Killing a thread means stopping all execution exactly where it is a the moment. In particular, it will not execute any destructors. This means sockets and files won't be closed, dynamically-allocated memory will not be freed, mutexes and semaphores won't be released, etc. Killing a thread is almost guaranteed to cause resource leaks and deadlocks.
Thus, your question is kind of reversed. The real question should read:
When, and under what conditions can I kill a thread?
So, you can kill the thread when you're convinced no leaks and deadlocks can occur, not now, and not when the other thread's code will be modified (thus, it is pretty much impossible to guarantee).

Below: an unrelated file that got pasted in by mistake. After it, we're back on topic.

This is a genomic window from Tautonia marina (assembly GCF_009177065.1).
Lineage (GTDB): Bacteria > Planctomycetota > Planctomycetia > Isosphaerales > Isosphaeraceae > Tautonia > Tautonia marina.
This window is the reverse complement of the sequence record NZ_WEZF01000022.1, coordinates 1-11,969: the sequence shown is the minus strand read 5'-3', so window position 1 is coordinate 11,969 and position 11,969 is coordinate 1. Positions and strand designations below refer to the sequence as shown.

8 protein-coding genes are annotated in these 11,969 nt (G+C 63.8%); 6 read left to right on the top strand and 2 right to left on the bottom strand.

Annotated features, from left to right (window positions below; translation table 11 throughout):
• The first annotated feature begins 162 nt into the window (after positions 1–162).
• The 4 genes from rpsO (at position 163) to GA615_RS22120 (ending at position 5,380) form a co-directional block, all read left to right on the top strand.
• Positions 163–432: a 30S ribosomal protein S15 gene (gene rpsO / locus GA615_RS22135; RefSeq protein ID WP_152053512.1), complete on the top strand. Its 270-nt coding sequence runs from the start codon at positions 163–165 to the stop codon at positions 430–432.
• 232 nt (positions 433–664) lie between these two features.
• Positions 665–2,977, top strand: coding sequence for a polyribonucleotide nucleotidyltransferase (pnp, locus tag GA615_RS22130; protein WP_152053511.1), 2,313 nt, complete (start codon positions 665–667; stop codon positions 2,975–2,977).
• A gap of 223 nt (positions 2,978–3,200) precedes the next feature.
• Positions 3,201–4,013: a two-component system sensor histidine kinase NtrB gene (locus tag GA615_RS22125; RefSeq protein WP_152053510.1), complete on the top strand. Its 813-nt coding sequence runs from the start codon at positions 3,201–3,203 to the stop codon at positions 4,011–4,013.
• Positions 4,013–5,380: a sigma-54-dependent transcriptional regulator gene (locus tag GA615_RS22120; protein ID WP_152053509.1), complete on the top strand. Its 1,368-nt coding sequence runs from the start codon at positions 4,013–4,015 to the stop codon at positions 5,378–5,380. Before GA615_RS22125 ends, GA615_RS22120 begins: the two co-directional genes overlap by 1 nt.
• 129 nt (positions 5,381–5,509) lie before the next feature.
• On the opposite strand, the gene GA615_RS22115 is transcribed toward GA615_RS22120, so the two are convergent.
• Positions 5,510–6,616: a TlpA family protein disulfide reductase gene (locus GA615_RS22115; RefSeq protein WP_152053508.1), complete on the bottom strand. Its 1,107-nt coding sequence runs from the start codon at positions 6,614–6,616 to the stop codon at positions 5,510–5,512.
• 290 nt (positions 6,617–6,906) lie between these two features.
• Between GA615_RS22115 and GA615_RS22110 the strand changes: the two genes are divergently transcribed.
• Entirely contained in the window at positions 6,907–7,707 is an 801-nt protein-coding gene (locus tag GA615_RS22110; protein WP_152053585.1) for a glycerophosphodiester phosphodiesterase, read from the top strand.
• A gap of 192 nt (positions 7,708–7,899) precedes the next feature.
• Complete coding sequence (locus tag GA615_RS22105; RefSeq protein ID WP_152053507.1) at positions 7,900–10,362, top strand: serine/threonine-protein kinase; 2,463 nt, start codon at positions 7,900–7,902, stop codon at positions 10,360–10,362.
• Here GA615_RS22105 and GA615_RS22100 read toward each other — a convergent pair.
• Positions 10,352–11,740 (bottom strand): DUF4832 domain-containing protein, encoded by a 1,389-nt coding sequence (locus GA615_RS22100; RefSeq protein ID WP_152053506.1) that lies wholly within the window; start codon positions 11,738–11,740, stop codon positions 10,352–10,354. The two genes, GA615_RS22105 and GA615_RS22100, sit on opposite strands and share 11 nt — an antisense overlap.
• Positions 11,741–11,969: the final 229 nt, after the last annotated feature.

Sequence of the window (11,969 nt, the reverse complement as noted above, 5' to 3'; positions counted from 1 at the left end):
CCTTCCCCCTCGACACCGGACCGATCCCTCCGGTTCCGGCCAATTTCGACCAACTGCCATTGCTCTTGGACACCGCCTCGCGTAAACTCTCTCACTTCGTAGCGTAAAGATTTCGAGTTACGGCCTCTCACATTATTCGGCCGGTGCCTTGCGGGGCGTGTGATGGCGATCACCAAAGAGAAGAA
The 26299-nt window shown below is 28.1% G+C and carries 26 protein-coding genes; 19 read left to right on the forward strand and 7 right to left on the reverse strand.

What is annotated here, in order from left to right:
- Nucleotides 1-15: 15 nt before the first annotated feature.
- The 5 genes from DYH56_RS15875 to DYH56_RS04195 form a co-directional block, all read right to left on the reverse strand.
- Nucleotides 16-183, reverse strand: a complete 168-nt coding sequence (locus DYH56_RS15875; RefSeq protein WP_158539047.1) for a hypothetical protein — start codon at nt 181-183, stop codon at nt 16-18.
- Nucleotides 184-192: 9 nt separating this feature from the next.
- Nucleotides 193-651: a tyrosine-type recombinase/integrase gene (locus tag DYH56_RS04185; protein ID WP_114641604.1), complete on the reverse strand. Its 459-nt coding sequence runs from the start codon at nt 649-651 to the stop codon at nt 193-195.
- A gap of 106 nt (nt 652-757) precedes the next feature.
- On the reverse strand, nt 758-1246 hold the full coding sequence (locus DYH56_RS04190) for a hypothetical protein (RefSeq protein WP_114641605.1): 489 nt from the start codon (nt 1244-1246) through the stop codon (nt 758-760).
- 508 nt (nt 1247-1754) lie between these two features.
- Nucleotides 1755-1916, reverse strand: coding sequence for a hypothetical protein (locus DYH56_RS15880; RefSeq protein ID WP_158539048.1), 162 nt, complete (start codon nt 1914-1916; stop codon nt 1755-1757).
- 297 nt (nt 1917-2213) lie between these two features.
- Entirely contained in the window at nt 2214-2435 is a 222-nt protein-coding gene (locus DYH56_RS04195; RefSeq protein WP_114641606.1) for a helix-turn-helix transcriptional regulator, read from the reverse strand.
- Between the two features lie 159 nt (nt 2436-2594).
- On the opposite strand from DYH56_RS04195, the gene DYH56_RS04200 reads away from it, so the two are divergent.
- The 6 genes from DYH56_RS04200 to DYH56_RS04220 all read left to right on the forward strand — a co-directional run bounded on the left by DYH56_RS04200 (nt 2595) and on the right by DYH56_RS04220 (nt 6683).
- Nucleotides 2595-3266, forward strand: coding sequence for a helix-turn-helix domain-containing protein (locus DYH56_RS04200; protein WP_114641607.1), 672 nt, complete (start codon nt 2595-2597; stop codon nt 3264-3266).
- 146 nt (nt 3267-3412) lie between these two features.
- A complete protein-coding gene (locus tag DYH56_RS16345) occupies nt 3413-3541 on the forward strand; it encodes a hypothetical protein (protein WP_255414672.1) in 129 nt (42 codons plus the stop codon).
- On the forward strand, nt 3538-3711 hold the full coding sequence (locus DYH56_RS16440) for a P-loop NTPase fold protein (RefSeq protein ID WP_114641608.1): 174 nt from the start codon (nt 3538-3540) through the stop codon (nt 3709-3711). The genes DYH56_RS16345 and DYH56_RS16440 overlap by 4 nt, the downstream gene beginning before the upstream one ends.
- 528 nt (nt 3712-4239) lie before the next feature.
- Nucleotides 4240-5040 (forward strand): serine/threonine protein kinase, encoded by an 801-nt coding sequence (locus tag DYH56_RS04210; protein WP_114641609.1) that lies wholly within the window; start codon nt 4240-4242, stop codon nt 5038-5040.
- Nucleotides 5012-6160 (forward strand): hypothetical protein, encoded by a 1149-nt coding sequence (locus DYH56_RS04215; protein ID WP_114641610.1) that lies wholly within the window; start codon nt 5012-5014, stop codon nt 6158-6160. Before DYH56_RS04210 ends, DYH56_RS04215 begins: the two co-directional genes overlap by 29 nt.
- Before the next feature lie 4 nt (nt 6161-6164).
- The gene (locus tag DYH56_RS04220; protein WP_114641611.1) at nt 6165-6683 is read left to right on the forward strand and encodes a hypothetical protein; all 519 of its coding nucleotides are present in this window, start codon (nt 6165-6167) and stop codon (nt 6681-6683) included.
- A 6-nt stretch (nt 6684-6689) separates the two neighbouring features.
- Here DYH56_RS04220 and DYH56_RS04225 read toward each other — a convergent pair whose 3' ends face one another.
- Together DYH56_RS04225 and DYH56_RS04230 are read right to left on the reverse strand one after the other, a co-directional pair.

In your specific case, the solution is to use non-blocking sockets and check some thread/user-specific flag between calls to
recv(). This will likely complicate your code, which is probably why you've been resisting to do so, but it's the proper way to go about it.
Moreover, you will quickly realize that a thread-per-client approach doesn't scale, so you'll change your architecture and re-write lots of it anyways.